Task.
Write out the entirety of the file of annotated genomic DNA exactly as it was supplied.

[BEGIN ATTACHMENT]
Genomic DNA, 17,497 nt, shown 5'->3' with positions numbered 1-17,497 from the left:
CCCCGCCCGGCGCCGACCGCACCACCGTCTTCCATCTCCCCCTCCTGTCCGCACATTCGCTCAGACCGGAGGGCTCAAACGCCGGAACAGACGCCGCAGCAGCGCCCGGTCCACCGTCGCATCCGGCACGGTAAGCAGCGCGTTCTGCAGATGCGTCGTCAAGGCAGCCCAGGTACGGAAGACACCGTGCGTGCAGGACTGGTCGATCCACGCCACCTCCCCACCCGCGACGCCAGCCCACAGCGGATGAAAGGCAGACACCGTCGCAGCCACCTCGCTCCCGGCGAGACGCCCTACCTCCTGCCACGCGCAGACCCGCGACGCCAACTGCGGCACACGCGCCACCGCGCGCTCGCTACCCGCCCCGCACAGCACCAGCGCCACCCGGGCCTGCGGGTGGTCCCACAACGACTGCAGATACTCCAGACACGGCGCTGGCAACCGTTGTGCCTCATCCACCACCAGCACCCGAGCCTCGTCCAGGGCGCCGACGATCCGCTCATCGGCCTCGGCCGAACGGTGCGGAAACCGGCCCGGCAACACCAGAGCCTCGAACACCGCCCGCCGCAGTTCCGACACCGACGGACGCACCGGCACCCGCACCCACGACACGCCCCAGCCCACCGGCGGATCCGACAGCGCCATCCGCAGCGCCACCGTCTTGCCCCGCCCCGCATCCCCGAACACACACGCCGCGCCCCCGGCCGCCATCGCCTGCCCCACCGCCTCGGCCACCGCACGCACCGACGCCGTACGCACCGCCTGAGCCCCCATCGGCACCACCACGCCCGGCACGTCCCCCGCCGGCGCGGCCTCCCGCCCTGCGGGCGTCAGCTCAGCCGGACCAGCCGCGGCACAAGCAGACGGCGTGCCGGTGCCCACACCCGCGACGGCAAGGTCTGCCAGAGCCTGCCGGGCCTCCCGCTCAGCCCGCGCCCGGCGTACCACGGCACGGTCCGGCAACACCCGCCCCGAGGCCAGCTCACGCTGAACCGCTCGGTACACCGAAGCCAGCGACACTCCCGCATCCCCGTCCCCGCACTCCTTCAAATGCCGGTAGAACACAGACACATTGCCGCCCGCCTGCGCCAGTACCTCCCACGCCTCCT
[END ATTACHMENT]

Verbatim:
Genomic DNA, 17,497 nt, shown 5'->3' with positions numbered 1-17,497 from the left:
CCCCGCCCGGCGCCGACCGCACCACCGTCTTCCATCTCCCCCTCCTGTCCGCACATTCGCTCAGACCGGAGGGCTCAAACGCCGGAACAGACGCCGCAGCAGCGCCCGGTCCACCGTCGCATCCGGCACGGTAAGCAGCGCGTTCTGCAGATGCGTCGTCAAGGCAGCCCAGGTACGGAAGACACCGTGCGTGCAGGACTGGTCGATCCACGCCACCTCCCCACCCGCGACGCCAGCCCACAGCGGATGAAAGGCAGACACCGTCGCAGCCACCTCGCTCCCGGCGAGACGCCCTACCTCCTGCCACGCGCAGACCCGCGACGCCAACTGCGGCACACGCGCCACCGCGCGCTCGCTACCCGCCCCGCACAGCACCAGCGCCACCCGGGCCTGCGGGTGGTCCCACAACGACTGCAGATACTCCAGACACGGCGCTGGCAACCGTTGTGCCTCATCCACCACCAGCACCCGAGCCTCGTCCAGGGCGCCGACGATCCGCTCATCGGCCTCGGCCGAACGGTGCGGAAACCGGCCCGGCAACACCAGAGCCTCGAACACCGCCCGCCGCAGTTCCGACACCGACGGACGCACCGGCACCCGCACCCACGACACGCCCCAGCCCACCGGCGGATCCGACAGCGCCATCCGCAGCGCCACCGTCTTGCCCCGCCCCGCATCCCCGAACACACACGCCGCGCCCCCGGCCGCCATCGCCTGCCCCACCGCCTCGGCCACCGCACGCACCGACGCCGTACGCACCGCCTGAGCCCCCATCGGCACCACCACGCCCGGCACGTCCCCCGCCGGCGCGGCCTCCCGCCCTGCGGGCGTCAGCTCAGCCGGACCAGCCGCGGCACAAGCAGACGGCGTGCCGGTGCCCACACCCGCGACGGCAAGGTCTGCCAGAGCCTGCCGGGCCTCCCGCTCAGCCCGCGCCCGGCGTACCACGGCACGGTCCGGCAACACCCGCCCCGAGGCCAGCTCACGCTGAACCGCTCGGTACACCGAAGCCAGCGACACTCCCGCATCCCCGTCCCCGCACTCCTTCAAATGCCGGTAGAACACAGACACATTGCCGCCCGCCTGCGCCAGTACCTCCCACGCCTCCT